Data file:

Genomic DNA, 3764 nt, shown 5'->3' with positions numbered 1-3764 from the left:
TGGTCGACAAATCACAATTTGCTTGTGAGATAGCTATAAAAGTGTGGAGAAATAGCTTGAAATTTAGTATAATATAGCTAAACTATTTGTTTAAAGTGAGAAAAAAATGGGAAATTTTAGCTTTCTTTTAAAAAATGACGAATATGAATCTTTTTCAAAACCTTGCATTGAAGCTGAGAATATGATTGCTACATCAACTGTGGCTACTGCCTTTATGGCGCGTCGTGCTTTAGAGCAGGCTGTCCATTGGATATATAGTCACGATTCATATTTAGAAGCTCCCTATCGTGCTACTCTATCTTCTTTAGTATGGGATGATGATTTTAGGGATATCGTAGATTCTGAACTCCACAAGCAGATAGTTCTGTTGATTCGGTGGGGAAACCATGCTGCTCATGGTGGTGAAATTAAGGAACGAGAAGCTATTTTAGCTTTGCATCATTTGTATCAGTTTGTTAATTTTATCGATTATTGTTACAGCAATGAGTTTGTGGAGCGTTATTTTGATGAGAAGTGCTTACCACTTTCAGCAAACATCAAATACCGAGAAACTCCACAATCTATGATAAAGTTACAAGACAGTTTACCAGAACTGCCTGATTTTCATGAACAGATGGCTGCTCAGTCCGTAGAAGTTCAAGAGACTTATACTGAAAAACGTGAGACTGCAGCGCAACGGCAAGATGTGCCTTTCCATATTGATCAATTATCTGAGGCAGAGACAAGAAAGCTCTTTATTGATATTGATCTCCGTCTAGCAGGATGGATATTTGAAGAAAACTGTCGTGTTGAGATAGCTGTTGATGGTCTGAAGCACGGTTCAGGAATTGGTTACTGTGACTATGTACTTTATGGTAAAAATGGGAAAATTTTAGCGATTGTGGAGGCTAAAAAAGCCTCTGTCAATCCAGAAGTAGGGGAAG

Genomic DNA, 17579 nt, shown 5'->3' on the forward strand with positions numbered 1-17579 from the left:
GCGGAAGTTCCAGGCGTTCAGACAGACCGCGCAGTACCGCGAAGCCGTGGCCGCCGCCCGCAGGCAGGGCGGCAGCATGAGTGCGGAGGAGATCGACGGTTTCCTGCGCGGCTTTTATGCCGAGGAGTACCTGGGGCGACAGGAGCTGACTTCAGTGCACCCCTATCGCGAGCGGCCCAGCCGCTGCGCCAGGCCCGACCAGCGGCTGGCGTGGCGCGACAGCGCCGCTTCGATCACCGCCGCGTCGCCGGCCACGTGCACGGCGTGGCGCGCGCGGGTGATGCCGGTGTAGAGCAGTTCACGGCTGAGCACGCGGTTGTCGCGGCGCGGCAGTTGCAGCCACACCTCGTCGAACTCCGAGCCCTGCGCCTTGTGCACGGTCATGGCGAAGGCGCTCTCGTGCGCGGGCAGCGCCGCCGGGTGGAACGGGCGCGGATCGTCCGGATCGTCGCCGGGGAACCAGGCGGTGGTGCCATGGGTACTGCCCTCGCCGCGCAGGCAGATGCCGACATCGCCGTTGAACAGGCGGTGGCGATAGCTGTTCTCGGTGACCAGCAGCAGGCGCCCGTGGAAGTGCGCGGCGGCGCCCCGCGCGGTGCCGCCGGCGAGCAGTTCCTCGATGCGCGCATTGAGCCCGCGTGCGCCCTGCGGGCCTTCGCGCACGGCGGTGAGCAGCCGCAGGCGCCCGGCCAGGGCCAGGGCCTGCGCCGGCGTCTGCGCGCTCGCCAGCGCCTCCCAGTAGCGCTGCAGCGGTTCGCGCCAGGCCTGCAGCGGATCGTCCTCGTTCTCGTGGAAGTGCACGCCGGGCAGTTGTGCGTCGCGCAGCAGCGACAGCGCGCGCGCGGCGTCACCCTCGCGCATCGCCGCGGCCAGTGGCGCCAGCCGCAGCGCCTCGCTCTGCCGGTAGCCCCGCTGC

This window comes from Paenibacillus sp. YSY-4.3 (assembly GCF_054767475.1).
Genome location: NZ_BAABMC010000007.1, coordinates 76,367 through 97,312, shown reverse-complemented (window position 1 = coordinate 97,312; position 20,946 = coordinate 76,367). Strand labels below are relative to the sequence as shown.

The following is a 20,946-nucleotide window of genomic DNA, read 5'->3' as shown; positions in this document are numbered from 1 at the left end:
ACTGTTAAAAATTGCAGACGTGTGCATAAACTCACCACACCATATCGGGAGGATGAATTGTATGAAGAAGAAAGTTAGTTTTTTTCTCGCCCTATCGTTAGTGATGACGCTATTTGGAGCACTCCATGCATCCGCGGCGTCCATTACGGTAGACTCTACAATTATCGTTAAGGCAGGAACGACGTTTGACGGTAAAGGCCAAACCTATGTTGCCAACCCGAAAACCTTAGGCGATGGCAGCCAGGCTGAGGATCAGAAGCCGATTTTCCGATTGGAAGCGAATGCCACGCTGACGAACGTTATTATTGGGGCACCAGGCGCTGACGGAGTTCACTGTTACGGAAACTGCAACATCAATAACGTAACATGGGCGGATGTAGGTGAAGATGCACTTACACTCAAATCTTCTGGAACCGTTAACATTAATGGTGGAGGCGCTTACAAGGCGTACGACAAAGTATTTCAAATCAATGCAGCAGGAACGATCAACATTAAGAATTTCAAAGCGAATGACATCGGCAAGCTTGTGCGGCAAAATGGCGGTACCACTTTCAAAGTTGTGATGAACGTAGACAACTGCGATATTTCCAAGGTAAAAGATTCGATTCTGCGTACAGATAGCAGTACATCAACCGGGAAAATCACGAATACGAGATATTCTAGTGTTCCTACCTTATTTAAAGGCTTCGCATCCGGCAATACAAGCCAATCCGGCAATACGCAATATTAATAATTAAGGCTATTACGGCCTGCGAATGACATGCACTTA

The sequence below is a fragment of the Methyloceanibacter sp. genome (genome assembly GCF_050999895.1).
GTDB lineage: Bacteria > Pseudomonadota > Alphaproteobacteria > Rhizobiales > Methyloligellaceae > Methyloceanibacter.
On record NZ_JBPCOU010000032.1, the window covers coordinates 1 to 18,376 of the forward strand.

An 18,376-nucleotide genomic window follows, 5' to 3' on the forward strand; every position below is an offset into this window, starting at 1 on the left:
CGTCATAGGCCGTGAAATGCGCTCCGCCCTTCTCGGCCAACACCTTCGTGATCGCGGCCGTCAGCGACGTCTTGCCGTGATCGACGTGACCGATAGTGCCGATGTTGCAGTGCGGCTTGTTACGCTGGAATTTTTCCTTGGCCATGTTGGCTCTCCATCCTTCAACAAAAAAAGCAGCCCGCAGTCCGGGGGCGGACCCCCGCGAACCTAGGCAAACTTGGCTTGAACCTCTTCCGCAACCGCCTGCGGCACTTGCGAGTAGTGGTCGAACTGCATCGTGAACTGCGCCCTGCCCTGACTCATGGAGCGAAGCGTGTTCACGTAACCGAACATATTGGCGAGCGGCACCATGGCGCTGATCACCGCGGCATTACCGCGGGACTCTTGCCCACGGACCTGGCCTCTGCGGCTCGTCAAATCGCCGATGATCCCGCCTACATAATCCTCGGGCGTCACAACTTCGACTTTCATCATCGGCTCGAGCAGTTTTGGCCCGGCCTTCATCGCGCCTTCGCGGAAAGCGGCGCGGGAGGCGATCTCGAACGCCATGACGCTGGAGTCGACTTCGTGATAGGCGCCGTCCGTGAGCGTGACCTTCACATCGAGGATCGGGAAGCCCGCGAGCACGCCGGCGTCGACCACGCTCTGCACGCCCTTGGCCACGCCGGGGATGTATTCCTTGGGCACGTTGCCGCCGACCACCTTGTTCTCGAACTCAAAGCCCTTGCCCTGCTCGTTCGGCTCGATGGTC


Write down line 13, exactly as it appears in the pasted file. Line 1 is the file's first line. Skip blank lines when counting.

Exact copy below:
CGTCATAGGCCGTGAAATGCGCTCCGCCCTTCTCGGCCAACACCTTCGTGATCGCGGCCGTCAGCGACGTCTTGCCGTGATCGACGTGACCGATAGTGCCGATGTTGCAGTGCGGCTTGTTACGCTGGAATTTTTCCTTGGCCATGTTGGCTCTCCATCCTTCAACAAAAAAAGCAGCCCGCAGTCCGGGGGCGGACCCCCGCGAACCTAGGCAAACTTGGCTTGAACCTCTTCCGCAACCGCCTGCGGCACTTGCGAGTAGTGGTCGAACTGCATCGTGAACTGCGCCCTGCCCTGACTCATGGAGCGAAGCGTGTTCACGTAACCGAACATATTGGCGAGCGGCACCATGGCGCTGATCACCGCGGCATTACCGCGGGACTCTTGCCCACGGACCTGGCCTCTGCGGCTCGTCAAATCGCCGATGATCCCGCCTACATAATCCTCGGGCGTCACAACTTCGACTTTCATCATCGGCTCGAGCAGTTTTGGCCCGGCCTTCATCGCGCCTTCGCGGAAAGCGGCGCGGGAGGCGATCTCGAACGCCATGACGCTGGAGTCGACTTCGTGATAGGCGCCGTCCGTGAGCGTGACCTTCACATCGAGGATCGGGAAGCCCGCGAGCACGCCGGCGTCGACCACGCTCTGCACGCCCTTGGCCACGCCGGGGATGTATTCCTTGGGCACGTTGCCGCCGACCACCTTGTTCTCGAACTCAAAGCCCTTGCCCTGCTCGTTCGGCTCGATGGTC